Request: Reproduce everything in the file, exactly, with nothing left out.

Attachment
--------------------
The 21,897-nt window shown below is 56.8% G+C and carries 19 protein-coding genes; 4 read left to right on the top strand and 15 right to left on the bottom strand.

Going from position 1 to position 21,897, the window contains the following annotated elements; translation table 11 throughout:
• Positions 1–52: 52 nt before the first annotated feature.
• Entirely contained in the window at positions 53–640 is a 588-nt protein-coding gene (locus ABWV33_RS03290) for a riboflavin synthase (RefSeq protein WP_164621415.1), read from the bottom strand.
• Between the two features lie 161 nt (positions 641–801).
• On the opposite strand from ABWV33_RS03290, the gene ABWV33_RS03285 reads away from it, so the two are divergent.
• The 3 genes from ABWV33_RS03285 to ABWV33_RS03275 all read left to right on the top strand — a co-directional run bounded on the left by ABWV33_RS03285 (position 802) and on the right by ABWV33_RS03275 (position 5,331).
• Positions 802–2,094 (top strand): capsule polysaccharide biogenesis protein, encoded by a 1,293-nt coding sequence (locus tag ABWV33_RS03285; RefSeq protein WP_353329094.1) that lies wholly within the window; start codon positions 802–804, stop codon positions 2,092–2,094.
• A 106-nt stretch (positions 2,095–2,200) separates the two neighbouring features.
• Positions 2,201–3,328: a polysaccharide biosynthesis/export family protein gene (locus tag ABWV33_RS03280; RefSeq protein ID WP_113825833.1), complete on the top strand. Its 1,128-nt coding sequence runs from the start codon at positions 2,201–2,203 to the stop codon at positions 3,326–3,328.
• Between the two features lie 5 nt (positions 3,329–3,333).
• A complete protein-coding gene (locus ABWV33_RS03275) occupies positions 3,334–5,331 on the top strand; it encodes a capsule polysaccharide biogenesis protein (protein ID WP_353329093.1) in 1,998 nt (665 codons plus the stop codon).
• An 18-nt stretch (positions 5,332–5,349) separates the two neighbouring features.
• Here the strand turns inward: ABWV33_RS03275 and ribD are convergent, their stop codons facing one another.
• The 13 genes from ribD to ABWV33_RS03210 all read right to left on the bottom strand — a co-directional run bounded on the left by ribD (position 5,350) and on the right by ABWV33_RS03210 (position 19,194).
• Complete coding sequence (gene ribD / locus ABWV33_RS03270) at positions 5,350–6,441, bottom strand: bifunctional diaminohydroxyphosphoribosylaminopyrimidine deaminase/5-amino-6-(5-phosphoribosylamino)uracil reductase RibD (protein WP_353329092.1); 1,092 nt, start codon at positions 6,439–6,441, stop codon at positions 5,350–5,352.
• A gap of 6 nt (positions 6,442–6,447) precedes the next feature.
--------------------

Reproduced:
The 21,897-nt window shown below is 56.8% G+C and carries 19 protein-coding genes; 4 read left to right on the top strand and 15 right to left on the bottom strand.

Going from position 1 to position 21,897, the window contains the following annotated elements; translation table 11 throughout:
• Positions 1–52: 52 nt before the first annotated feature.
• Entirely contained in the window at positions 53–640 is a 588-nt protein-coding gene (locus ABWV33_RS03290) for a riboflavin synthase (RefSeq protein WP_164621415.1), read from the bottom strand.
• Between the two features lie 161 nt (positions 641–801).
• On the opposite strand from ABWV33_RS03290, the gene ABWV33_RS03285 reads away from it, so the two are divergent.
• The 3 genes from ABWV33_RS03285 to ABWV33_RS03275 all read left to right on the top strand — a co-directional run bounded on the left by ABWV33_RS03285 (position 802) and on the right by ABWV33_RS03275 (position 5,331).
• Positions 802–2,094 (top strand): capsule polysaccharide biogenesis protein, encoded by a 1,293-nt coding sequence (locus tag ABWV33_RS03285; RefSeq protein WP_353329094.1) that lies wholly within the window; start codon positions 802–804, stop codon positions 2,092–2,094.
• A 106-nt stretch (positions 2,095–2,200) separates the two neighbouring features.
• Positions 2,201–3,328: a polysaccharide biosynthesis/export family protein gene (locus tag ABWV33_RS03280; RefSeq protein ID WP_113825833.1), complete on the top strand. Its 1,128-nt coding sequence runs from the start codon at positions 2,201–2,203 to the stop codon at positions 3,326–3,328.
• Between the two features lie 5 nt (positions 3,329–3,333).
• A complete protein-coding gene (locus ABWV33_RS03275) occupies positions 3,334–5,331 on the top strand; it encodes a capsule polysaccharide biogenesis protein (protein ID WP_353329093.1) in 1,998 nt (665 codons plus the stop codon).
• An 18-nt stretch (positions 5,332–5,349) separates the two neighbouring features.
• Here the strand turns inward: ABWV33_RS03275 and ribD are convergent, their stop codons facing one another.
• The 13 genes from ribD to ABWV33_RS03210 all read right to left on the bottom strand — a co-directional run bounded on the left by ribD (position 5,350) and on the right by ABWV33_RS03210 (position 19,194).
• Complete coding sequence (gene ribD / locus ABWV33_RS03270) at positions 5,350–6,441, bottom strand: bifunctional diaminohydroxyphosphoribosylaminopyrimidine deaminase/5-amino-6-(5-phosphoribosylamino)uracil reductase RibD (protein WP_353329092.1); 1,092 nt, start codon at positions 6,439–6,441, stop codon at positions 5,350–5,352.
• A gap of 6 nt (positions 6,442–6,447) precedes the next feature.